The Liverpool 23/24 kit is here, and it’s a trip into the past.

The new design, which debuts at Anfield in the club’s final home match on May 20, is a tribute to the 1973/74 Liverpool shirt. That season was the legendary manager Bill Shankly’s final with the club. 50 years on from that FA Cup-winning side, Liverpool are bringing back the classic look.

Of course, it’s Liverpool, so the top isn’t *that* dissimilar from most of their shirts over the years. Let’s take a closer look:

Classic simplicity

This is about as straightforward as kit design gets. A simple red top, with a white ring collar and sleeve cuffs. Sponsor and Nike detailing is also in white.

The original shirt from the 70s, of course, did not have sponsor logos. And that strip was made by Umbro. But the new version is about as faithful of a modern recreation as you could hope for. The standalone Liverbird and L.F.C., in lieu of the full crest, always looks great on the kits.

The top features a wavy embossed texture throughout, similar to other recent Nike efforts, which gives a bit of additional up-close interest. It’s not clear if they are wearing different retail versions of the shirt (match vs stadium versions), but the shirts worn by members of the LFC women’s team in official photos do not feature this texture.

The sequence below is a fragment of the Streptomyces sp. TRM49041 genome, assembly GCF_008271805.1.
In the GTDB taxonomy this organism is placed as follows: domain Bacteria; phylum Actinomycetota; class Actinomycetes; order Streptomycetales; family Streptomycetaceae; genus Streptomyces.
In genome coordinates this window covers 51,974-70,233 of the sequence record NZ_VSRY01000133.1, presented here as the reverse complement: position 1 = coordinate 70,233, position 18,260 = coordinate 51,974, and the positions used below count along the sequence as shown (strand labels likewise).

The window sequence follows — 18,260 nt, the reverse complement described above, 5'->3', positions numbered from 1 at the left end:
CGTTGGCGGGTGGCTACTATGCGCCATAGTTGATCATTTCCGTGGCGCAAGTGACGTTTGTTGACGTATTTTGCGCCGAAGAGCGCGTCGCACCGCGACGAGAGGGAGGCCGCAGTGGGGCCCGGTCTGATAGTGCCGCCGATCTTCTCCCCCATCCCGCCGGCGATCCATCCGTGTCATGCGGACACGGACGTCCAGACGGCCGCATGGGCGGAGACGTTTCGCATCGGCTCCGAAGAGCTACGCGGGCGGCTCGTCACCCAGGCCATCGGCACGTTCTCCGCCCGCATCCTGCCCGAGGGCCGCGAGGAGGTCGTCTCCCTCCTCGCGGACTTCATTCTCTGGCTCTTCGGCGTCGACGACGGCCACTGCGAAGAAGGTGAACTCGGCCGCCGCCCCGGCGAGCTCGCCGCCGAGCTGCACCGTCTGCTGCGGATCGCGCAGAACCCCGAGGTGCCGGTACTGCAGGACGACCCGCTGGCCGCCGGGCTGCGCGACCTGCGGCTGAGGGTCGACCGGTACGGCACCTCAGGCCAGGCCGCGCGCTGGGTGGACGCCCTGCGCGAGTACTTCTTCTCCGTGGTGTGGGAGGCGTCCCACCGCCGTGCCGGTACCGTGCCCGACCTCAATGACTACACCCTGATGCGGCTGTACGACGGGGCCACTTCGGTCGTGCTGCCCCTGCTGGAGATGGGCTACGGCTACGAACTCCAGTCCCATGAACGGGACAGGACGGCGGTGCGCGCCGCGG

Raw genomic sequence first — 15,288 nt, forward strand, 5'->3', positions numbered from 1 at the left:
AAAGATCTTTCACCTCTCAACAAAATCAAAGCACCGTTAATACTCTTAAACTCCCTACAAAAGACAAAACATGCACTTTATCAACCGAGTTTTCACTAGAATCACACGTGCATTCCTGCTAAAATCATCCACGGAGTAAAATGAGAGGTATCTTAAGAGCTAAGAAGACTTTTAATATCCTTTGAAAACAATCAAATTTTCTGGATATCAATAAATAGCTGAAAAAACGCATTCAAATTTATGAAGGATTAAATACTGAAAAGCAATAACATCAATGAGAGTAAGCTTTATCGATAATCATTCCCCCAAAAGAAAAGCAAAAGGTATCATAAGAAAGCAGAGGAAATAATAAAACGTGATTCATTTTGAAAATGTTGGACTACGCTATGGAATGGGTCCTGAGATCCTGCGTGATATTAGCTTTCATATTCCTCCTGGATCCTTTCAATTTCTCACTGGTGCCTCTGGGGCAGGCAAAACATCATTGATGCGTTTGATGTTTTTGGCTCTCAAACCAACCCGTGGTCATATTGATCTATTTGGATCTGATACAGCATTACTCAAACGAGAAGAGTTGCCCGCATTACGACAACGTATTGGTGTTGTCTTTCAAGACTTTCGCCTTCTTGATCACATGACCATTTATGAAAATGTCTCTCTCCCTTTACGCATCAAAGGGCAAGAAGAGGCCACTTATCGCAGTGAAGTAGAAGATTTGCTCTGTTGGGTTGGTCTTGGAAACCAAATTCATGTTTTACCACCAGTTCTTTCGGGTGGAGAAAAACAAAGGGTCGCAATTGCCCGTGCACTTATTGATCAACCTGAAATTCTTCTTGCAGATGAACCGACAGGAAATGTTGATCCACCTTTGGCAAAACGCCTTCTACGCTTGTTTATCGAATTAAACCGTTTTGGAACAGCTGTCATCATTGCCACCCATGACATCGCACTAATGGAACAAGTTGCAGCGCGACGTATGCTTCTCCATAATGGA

While the design of the shirt itself doesn’t scream 1970s, the team photo shoot sure did. Complete with wood paneling and goofy pants, it looks like they had some fun playing into the theme.

Official photos provided by the club did not showcase these details, but the eternal flames and “97” will once again adorn the upper back of the shirt, in honor of those lost at the Hillsborough disaster. In addition, there is a custom number and name font for cup competitions and friendlies, based on Liverpool’s street signs.

The 23/24 Liverpool shirt is available now online.

Reviewing the Liverpool 23/24 kit

It’s hard to screw up a classic design like Liverpool‘s, especially one based on a historic top from a winning team.

The Reds and Nike have done the job here, recreating a classic Liverpool look in modern style. It’s nothing remarkable, but given the limitations when working with an iconic club with a traditionally simple shirt, it’s just fine.

It would’ve been nice to see them go the extra mile with the 70s tribute and do without sponsors (or at least render them in tone-on-tone red). But in today’s modern, cash-driven sport, that’s an unrealistic dream. Either way, Liverpool will be looking sharp.

Grade: A-

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Photos: Liverpool FC